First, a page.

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75 result(s)

E-Money: Efficiency, Stability and Optimal Policy

Staff Working Paper 2014-16 Jonathan Chiu, Tsz-Nga Wong
What makes e-money more special than cash? Is the introduction of e-money necessarily welfare enhancing? Is an e-money system necessarily stable? What is the optimal way to design an efficient and stable e-money scheme?

The Efficiency of Private E-Money-Like Systems: The U.S. Experience with State Bank Notes

Staff Working Paper 2014-15 Warren E. Weber
In the United States prior to 1863 each bank issued its own distinct notes. E-money shares many of the characteristics of these bank notes. This paper describes some lessons relevant to e-money from the U.S. experience with state bank notes.

Electronic Money and Payments: Recent Developments and Issues

Staff Discussion Paper 2014-2 Ben Fung, Miguel Molico, Gerald Stuber
The authors review recent developments in retail payments in Canada and elsewhere, with a focus on e-money products, and assess their potential public policy implications.

Cash Management and Payment Choices: A Simulation Model with International Comparisons

Despite various payment innovations, today, cash is still heavily used to pay for low-value purchases. This paper develops a simulation model to test whether standard implications of the theory on cash management and payment choices can explain the use of payment instruments by transaction size.

The Threat of Counterfeiting in Competitive Search Equilibrium

Staff Working Paper 2013-22 Enchuan Shao
Recent studies in monetary theory show that if buyers can use lotteries to signal the quality of bank notes, counterfeiting does not occur in a pooling equilibrium. In this paper, I investigate the robustness of this non-existence result by considering an alternative trading mechanism.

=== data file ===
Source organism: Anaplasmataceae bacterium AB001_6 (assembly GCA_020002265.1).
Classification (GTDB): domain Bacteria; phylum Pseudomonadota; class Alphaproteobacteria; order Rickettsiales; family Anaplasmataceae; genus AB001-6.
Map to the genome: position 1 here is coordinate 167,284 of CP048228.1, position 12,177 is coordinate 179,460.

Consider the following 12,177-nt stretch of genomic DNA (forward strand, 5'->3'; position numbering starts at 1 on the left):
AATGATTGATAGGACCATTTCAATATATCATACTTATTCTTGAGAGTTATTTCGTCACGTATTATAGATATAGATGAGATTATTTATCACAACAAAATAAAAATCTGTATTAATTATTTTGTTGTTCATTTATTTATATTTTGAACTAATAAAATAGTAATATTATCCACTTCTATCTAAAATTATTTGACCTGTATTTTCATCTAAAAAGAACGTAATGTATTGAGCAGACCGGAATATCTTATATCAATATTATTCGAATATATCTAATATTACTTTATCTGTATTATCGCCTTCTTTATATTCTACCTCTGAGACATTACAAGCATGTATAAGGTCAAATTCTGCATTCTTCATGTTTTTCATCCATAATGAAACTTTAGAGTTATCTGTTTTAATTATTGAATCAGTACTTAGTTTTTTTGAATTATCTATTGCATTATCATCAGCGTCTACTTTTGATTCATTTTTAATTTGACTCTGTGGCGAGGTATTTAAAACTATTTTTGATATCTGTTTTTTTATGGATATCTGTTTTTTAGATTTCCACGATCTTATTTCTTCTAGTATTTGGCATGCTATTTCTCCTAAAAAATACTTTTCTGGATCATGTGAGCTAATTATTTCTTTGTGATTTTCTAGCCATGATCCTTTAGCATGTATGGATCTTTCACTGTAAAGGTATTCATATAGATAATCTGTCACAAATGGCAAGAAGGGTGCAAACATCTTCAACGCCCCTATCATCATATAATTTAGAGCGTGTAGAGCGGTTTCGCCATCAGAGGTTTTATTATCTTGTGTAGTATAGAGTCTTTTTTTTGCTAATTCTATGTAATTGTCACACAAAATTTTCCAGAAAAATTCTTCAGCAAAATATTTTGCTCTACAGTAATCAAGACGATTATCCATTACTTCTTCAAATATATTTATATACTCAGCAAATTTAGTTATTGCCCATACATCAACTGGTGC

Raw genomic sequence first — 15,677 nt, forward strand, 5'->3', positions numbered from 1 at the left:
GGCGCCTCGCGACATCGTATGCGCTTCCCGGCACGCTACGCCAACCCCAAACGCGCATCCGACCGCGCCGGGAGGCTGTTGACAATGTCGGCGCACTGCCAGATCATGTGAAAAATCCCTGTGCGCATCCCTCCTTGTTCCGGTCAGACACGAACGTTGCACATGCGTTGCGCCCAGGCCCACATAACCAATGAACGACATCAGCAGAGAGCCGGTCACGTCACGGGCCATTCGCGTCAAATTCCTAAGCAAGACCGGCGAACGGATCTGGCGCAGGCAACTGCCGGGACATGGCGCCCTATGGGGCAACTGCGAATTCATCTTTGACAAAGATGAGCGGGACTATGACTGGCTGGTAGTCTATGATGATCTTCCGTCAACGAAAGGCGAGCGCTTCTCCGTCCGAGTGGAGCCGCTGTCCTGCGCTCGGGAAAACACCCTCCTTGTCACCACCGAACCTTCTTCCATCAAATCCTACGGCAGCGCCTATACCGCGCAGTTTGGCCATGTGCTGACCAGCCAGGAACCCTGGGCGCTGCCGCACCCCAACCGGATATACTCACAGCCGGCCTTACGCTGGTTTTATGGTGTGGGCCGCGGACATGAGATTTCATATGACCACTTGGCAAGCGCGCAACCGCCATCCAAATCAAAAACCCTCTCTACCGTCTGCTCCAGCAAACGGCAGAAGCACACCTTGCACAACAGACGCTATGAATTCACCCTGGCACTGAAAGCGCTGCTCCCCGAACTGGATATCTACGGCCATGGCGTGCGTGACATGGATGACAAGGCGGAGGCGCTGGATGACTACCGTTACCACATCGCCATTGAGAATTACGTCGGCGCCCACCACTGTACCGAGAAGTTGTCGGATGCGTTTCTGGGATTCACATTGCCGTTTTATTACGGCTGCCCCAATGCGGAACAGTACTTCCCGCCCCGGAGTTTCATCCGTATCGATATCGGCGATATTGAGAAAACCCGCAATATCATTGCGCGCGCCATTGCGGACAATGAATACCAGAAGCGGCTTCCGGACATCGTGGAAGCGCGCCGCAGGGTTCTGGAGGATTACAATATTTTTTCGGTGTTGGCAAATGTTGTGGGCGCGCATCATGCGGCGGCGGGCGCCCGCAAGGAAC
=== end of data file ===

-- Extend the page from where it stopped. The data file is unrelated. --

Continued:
Content Type(s): Staff research, Staff working papers Topic(s): Bank notes JEL Code(s): D, D8, D82, D83, E, E4, E42
November 15, 2012

The Changing Landscape for Retail Payments in Canada and the Implications for the Demand for Cash

Over the past 20 years, there has been a major shift away from the use of paper-based retail payment instruments, such as cash and cheques, toward electronic means of payment, such as debit cards and credit cards. Recent Bank of Canada research on consumers’ choice of payment instruments indicates that cash is frequently used for transactions with low values because of its speed, ease of use and wide acceptance, while debit and credit cards are more commonly used for transactions with higher values because of perceived attributes such as safety and record keeping. While innovations in retail payments currently being introduced into the Canadian marketplace could lead to a further reduction in the use of cash over the longer term, the implications for the use of cash of some of the structural and regulatory developments under way are less clear.

The Bank of Canada’s 2009 Methods-of-Payment Survey: Methodology and Key Results

Staff Discussion Paper 2012-6 Carlos Arango, Angelika Welte
The authors present the methodology and main findings of the Bank of Canada’s 2009 Methods-of-Payment survey, a detailed investigation of consumer payment behaviour in Canada. The survey targeted the 18- to 75-year-old Canadian resident population.

Why Do Shoppers Use Cash? Evidence from Shopping Diary Data

Staff Working Paper 2012-24 Naoki Wakamori, Angelika Welte
Recent studies find that cash remains a dominant payment choice for small-value transactions despite the prevalence of alternative means of payment such as debit and credit cards. For policy makers an important question is whether consumers truly prefer using cash or merchants restrict card usage.
May 17, 2012

Conference Summary: New Developments in Payments and Settlement

The Bank of Canada’s annual conference, held in November 2011, brought together leading researchers from universities, central banks and other institutions from around the world. Divided into four sessions plus two keynote addresses, the conference covered such topics as the use of cash and other means of payment in retail transactions, large-value payments systems, and […]
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